Reno Engineering, a development services company and engineering firm, has been operating locally for more than 20 years. The company is run by owner Vince Griffith and his daughter Britton Griffith-Douglass, who serves as vice president of operations.
The company mainly focuses on development in downtown Reno and the Tahoe-Reno Industrial Center (TRIC).
One project they finished earlier this year was the renovation of 11,000-square-feet of office space on the second floor of Arlington Towers located at 100 N. Arlington Ave. The renovation allowed them to lease the entire floor to CAEK, Inc. a female-founded software company that provides regulatory compliance and information security solution for the medical industry. The company relocated its headquarters from Fayetteville, Ark.
“CAEK really just jumpstarted all these other projects that we had planned and moved them up on timeline,” Griffith said. “Having them come in and take the entire floor freed up enough bandwidth that we could free up these other projects.”
He said they are seeing more and more companies looking to downtown Reno to relocate their business.
“The demand is exceeding our expectations,” Griffith said.
However, when they looked for another commercial renovation project they found it difficult to find vacant space to purchase in the heart of downtown.
“There are a lot more landlords willing to do tenant improvements that weren’t before,” he said.
The lack of vacant tenant space forced them to look elsewhere. According to Griffith, they are currently in escrow to purchase a 12,000-square-foot building at 634 Ryland St. The commercial building houses two tenants that occupy less than a third of the space. The building is near the Tiny Ten development that HabeRae is building.
“Wells has always been growing and getting cooler and cooler,” he said. “But now with some of these tiny house projects and housing developments” the area is getting more attention.
Once they close escrow on the property, Griffith and Griffith Douglas will begin to look for tenants to fill the building. They explained that the space has the potential to become a number of things. Some of their ideas include a community kitchen, a print shop or a laundry and coffee shop.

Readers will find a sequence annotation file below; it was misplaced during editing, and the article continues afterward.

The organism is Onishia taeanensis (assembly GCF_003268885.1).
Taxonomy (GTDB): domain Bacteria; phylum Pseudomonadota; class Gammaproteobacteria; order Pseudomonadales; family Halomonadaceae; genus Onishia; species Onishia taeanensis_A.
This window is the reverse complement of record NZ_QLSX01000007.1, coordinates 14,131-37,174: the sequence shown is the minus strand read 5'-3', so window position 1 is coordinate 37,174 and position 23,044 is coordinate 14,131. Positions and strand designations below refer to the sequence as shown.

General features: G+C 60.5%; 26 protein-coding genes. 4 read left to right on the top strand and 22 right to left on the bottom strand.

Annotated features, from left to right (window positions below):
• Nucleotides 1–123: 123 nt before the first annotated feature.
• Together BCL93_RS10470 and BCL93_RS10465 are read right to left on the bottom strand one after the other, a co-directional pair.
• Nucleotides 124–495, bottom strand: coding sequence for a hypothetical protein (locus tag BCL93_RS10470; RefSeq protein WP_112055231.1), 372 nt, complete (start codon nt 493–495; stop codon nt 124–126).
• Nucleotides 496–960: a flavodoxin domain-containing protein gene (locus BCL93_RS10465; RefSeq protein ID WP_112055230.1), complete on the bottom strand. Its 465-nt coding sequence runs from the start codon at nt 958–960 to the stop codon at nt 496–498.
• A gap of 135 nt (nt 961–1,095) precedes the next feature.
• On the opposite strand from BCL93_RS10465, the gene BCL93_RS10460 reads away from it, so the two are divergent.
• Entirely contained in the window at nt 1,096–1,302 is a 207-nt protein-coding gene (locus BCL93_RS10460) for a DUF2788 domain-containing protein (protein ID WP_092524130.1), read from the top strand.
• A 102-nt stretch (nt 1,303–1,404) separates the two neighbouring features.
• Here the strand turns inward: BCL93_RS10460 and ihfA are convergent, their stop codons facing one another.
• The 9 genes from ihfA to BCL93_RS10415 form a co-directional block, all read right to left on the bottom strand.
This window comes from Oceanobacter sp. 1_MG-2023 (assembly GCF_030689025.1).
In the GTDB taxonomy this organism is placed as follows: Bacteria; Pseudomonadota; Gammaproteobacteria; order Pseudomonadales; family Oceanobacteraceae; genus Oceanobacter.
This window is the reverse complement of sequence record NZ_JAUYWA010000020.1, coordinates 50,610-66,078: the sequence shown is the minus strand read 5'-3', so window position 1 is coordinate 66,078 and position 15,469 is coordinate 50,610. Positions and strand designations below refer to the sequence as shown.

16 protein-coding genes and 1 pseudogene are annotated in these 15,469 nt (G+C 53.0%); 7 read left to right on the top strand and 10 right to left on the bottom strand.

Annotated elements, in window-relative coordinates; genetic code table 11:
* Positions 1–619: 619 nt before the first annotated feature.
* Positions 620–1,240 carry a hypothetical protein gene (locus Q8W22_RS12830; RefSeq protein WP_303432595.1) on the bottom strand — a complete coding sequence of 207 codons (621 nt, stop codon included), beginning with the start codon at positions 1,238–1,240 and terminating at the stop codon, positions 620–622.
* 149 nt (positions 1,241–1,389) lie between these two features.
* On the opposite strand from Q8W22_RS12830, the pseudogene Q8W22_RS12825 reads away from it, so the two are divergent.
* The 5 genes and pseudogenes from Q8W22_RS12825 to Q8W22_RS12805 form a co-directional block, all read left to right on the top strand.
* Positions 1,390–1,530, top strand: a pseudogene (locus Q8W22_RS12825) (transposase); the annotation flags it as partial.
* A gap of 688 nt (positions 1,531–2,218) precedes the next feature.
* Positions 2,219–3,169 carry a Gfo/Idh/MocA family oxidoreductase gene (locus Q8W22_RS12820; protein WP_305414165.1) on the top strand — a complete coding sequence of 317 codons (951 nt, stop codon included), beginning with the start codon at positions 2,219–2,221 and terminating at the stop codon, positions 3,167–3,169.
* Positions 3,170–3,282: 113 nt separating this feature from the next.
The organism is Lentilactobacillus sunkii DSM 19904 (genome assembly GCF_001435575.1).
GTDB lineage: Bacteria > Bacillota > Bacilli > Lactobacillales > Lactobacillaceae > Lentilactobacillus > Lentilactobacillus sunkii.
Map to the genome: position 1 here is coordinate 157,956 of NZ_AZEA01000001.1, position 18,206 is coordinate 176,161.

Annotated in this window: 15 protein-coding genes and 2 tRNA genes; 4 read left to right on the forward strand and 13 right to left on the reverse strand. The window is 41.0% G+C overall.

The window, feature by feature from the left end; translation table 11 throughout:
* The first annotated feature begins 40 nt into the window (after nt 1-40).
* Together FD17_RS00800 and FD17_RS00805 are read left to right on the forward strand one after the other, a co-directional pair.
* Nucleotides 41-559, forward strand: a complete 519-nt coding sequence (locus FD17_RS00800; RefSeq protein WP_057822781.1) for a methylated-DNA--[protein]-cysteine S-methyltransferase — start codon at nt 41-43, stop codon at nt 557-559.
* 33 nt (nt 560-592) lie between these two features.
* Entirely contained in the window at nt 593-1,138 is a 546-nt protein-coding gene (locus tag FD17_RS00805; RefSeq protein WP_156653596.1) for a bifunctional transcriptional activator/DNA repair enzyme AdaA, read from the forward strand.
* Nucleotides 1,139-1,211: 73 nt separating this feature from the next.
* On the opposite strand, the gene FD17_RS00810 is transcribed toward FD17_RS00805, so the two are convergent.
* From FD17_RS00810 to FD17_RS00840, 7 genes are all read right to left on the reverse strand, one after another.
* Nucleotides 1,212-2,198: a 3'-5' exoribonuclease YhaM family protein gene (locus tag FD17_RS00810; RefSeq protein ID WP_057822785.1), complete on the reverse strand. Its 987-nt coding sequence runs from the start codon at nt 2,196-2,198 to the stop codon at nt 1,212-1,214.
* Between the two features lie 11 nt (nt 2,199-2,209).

“Reno is becoming urban,” Griffith said “What couldn’t have worked here five years ago, could actually make it.”
Reno Engineering also continues to develop in TRIC.
The company owns an eight-acre parcel of land at USA Parkway where they have already built a commercial building at 420 USA Parkway that houses a Subway, Philly’s Cheesesteak and Pizza restaurant and a dentist office. They plan to build a sister building at 440 USA Parkway in the near future to provide additional services to the area. According to Griffith, they plan to break ground on the second building before the end of the year.
“They have so many people out there that need services,” Griffith-Douglass said.
They are also working on a hotel near TRIC for one of their engineering clients, a service that is currently lacking in that area.
Griffith has been in business for more than 20 years and Reno Engineering currently has nine employees. Griffith grew up in Las Vegas and moved to the Biggest Little City to attend University of Nevada, Reno to get his degree in civil engineering.
“It was the best decision I ever made,” Griffith said. “I love it up here and basically never left.”
After spending a few years in Las Vegas after college, Griffith moved back to Reno. He started Reno Engineering in 1993 doing civil engineering and land development planning for South Meadows Business Park and later for TRIC.
“To this day we are still doing this exact thing,” he said. “We still have projects other than our own in those parks.”
In 2005, they started doing their own development projects. Some of these include building the Technology Way Office Building, building the two industrial buildings in Patrick Industrial Park, renovating and later selling a building on Marsh Avenue and more.
When asked about what he likes about the development aspect of his business Griffith said, “one, I get to work with my daughter everyday, if we just did engineering I am not sure I could keep her interest,” he said with a laugh. “(Also) engineering and developing give you a sense of accomplishment because you can see your work.”
Griffith-Douglas is a fifth generation Nevadan and graduated from University of Nevada, Reno with a degree in International Business. She is vice president of Regional Alliance for Downtown, president of the Riverwalk District and a board member for the Nevada Youth Empowerment Project. She started full time with Reno Engineering in 2011.
Both Griffith and Griffith-Douglas say Reno is headed in a positive direction.
“We went so many years. If you could get (companies) here they would love it,” Griffith said. “But you couldn’t get them to buy a plane ticket.”
Now with the work EDAWN and the City along with the Tesla Effect, they are seeing more companies from across the nation interested in moving to northern Nevada.
“As the word gets out, you can see the momentum and the pace picking up,” he said.
Griffith is also seeing more activity from his engineering clients.
“All in all things are going really well,” he said. “The economy is back and clients that were dormant for years are coming back to do new projects.”
For more information about Reno Engineering, visit www.recnv.com.